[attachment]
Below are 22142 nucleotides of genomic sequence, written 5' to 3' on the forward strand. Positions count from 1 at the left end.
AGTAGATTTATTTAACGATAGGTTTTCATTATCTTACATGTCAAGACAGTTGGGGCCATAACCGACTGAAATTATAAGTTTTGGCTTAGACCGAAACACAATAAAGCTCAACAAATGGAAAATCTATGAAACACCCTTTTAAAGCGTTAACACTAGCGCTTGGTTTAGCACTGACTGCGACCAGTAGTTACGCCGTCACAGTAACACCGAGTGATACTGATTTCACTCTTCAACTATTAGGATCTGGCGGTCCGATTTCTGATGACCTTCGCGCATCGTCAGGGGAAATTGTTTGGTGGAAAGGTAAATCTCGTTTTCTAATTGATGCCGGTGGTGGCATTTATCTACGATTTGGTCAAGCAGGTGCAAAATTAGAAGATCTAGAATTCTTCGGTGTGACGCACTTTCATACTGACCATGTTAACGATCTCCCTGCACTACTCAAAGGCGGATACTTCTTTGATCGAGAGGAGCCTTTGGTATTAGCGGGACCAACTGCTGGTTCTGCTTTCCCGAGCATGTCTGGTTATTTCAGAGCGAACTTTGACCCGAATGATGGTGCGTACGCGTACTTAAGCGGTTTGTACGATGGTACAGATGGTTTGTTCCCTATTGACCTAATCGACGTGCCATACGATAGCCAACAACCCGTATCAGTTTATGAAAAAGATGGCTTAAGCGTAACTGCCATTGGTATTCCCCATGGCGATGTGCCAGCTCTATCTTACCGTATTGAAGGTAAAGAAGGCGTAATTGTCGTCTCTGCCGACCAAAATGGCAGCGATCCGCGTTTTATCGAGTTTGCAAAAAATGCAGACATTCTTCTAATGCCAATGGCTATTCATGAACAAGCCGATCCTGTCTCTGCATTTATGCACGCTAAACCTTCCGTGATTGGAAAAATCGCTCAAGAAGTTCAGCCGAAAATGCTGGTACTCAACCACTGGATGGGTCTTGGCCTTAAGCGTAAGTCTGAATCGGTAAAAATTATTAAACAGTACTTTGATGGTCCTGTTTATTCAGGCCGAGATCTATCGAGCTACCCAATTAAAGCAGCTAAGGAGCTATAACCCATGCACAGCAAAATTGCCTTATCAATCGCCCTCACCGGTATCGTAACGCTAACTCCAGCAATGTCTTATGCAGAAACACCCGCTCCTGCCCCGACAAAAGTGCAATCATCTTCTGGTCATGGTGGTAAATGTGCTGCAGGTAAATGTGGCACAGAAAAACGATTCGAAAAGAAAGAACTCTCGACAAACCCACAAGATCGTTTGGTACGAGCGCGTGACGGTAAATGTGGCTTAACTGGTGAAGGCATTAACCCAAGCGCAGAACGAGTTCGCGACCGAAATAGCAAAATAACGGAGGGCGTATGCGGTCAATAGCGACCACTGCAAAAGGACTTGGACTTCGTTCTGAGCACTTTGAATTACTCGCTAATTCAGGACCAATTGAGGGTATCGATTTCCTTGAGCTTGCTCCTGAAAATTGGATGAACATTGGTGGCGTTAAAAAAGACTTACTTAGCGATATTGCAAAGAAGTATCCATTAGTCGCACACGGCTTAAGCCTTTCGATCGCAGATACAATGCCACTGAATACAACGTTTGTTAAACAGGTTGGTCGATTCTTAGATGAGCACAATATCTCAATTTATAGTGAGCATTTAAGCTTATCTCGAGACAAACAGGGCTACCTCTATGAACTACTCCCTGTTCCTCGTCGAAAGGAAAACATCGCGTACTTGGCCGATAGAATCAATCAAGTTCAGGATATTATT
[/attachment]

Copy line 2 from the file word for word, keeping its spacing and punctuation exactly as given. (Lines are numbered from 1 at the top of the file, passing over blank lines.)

AGTAGATTTATTTAACGATAGGTTTTCATTATCTTACATGTCAAGACAGTTGGGGCCATAACCGACTGAAATTATAAGTTTTGGCTTAGACCGAAACACAATAAAGCTCAACAAATGGAAAATCTATGAAACACCCTTTTAAAGCGTTAACACTAGCGCTTGGTTTAGCACTGACTGCGACCAGTAGTTACGCCGTCACAGTAACACCGAGTGATACTGATTTCACTCTTCAACTATTAGGATCTGGCGGTCCGATTTCTGATGACCTTCGCGCATCGTCAGGGGAAATTGTTTGGTGGAAAGGTAAATCTCGTTTTCTAATTGATGCCGGTGGTGGCATTTATCTACGATTTGGTCAAGCAGGTGCAAAATTAGAAGATCTAGAATTCTTCGGTGTGACGCACTTTCATACTGACCATGTTAACGATCTCCCTGCACTACTCAAAGGCGGATACTTCTTTGATCGAGAGGAGCCTTTGGTATTAGCGGGACCAACTGCTGGTTCTGCTTTCCCGAGCATGTCTGGTTATTTCAGAGCGAACTTTGACCCGAATGATGGTGCGTACGCGTACTTAAGCGGTTTGTACGATGGTACAGATGGTTTGTTCCCTATTGACCTAATCGACGTGCCATACGATAGCCAACAACCCGTATCAGTTTATGAAAAAGATGGCTTAAGCGTAACTGCCATTGGTATTCCCCATGGCGATGTGCCAGCTCTATCTTACCGTATTGAAGGTAAAGAAGGCGTAATTGTCGTCTCTGCCGACCAAAATGGCAGCGATCCGCGTTTTATCGAGTTTGCAAAAAATGCAGACATTCTTCTAATGCCAATGGCTATTCATGAACAAGCCGATCCTGTCTCTGCATTTATGCACGCTAAACCTTCCGTGATTGGAAAAATCGCTCAAGAAGTTCAGCCGAAAATGCTGGTACTCAACCACTGGATGGGTCTTGGCCTTAAGCGTAAGTCTGAATCGGTAAAAATTATTAAACAGTACTTTGATGGTCCTGTTTATTCAGGCCGAGATCTATCGAGCTACCCAATTAAAGCAGCTAAGGAGCTATAACCCATGCACAGCAAAATTGCCTTATCAATCGCCCTCACCGGTATCGTAACGCTAACTCCAGCAATGTCTTATGCAGAAACACCCGCTCCTGCCCCGACAAAAGTGCAATCATCTTCTGGTCATGGTGGTAAATGTGCTGCAGGTAAATGTGGCACAGAAAAACGATTCGAAAAGAAAGAACTCTCGACAAACCCACAAGATCGTTTGGTACGAGCGCGTGACGGTAAATGTGGCTTAACTGGTGAAGGCATTAACCCAAGCGCAGAACGAGTTCGCGACCGAAATAGCAAAATAACGGAGGGCGTATGCGGTCAATAGCGACCACTGCAAAAGGACTTGGACTTCGTTCTGAGCACTTTGAATTACTCGCTAATTCAGGACCAATTGAGGGTATCGATTTCCTTGAGCTTGCTCCTGAAAATTGGATGAACATTGGTGGCGTTAAAAAAGACTTACTTAGCGATATTGCAAAGAAGTATCCATTAGTCGCACACGGCTTAAGCCTTTCGATCGCAGATACAATGCCACTGAATACAACGTTTGTTAAACAGGTTGGTCGATTCTTAGATGAGCACAATATCTCAATTTATAGTGAGCATTTAAGCTTATCTCGAGACAAACAGGGCTACCTCTATGAACTACTCCCTGTTCCTCGTCGAAAGGAAAACATCGCGTACTTGGCCGATAGAATCAATCAAGTTCAGGATATTATT